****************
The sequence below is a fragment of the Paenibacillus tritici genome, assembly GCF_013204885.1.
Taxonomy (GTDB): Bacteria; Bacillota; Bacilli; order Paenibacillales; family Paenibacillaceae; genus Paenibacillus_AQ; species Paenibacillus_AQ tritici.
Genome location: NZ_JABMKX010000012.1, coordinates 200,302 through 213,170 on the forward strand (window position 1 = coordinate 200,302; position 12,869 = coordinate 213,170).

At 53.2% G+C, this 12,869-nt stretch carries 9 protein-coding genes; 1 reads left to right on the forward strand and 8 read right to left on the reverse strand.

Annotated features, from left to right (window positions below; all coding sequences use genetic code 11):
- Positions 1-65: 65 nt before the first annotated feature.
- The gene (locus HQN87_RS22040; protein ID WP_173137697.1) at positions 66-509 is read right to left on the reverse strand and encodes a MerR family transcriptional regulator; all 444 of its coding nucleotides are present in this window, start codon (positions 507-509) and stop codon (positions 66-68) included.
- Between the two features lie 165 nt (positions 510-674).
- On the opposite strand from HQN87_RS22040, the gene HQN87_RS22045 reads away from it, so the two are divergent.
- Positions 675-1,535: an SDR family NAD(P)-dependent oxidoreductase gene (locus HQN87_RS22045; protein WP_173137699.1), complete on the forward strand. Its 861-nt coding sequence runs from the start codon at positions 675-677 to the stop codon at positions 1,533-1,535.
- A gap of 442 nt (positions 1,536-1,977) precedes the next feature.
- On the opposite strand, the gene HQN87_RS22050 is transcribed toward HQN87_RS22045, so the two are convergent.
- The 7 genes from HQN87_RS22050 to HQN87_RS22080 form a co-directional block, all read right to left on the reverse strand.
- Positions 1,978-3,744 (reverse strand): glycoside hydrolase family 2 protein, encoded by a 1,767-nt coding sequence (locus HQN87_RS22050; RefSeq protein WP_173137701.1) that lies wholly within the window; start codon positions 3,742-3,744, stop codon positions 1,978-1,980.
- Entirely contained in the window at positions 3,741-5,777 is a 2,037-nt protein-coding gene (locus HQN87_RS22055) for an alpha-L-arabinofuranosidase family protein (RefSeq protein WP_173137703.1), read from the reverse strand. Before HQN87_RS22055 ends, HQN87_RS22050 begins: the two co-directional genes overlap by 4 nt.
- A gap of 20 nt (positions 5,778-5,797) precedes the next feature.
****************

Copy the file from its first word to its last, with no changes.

The sequence below is a fragment of the Paenibacillus tritici genome, assembly GCF_013204885.1.
Taxonomy (GTDB): Bacteria; Bacillota; Bacilli; order Paenibacillales; family Paenibacillaceae; genus Paenibacillus_AQ; species Paenibacillus_AQ tritici.
Genome location: NZ_JABMKX010000012.1, coordinates 200,302 through 213,170 on the forward strand (window position 1 = coordinate 200,302; position 12,869 = coordinate 213,170).

At 53.2% G+C, this 12,869-nt stretch carries 9 protein-coding genes; 1 reads left to right on the forward strand and 8 read right to left on the reverse strand.

Annotated features, from left to right (window positions below; all coding sequences use genetic code 11):
- Positions 1-65: 65 nt before the first annotated feature.
- The gene (locus HQN87_RS22040; protein ID WP_173137697.1) at positions 66-509 is read right to left on the reverse strand and encodes a MerR family transcriptional regulator; all 444 of its coding nucleotides are present in this window, start codon (positions 507-509) and stop codon (positions 66-68) included.
- Between the two features lie 165 nt (positions 510-674).
- On the opposite strand from HQN87_RS22040, the gene HQN87_RS22045 reads away from it, so the two are divergent.
- Positions 675-1,535: an SDR family NAD(P)-dependent oxidoreductase gene (locus HQN87_RS22045; protein WP_173137699.1), complete on the forward strand. Its 861-nt coding sequence runs from the start codon at positions 675-677 to the stop codon at positions 1,533-1,535.
- A gap of 442 nt (positions 1,536-1,977) precedes the next feature.
- On the opposite strand, the gene HQN87_RS22050 is transcribed toward HQN87_RS22045, so the two are convergent.
- The 7 genes from HQN87_RS22050 to HQN87_RS22080 form a co-directional block, all read right to left on the reverse strand.
- Positions 1,978-3,744 (reverse strand): glycoside hydrolase family 2 protein, encoded by a 1,767-nt coding sequence (locus HQN87_RS22050; RefSeq protein WP_173137701.1) that lies wholly within the window; start codon positions 3,742-3,744, stop codon positions 1,978-1,980.
- Entirely contained in the window at positions 3,741-5,777 is a 2,037-nt protein-coding gene (locus HQN87_RS22055) for an alpha-L-arabinofuranosidase family protein (RefSeq protein WP_173137703.1), read from the reverse strand. Before HQN87_RS22055 ends, HQN87_RS22050 begins: the two co-directional genes overlap by 4 nt.
- A gap of 20 nt (positions 5,778-5,797) precedes the next feature.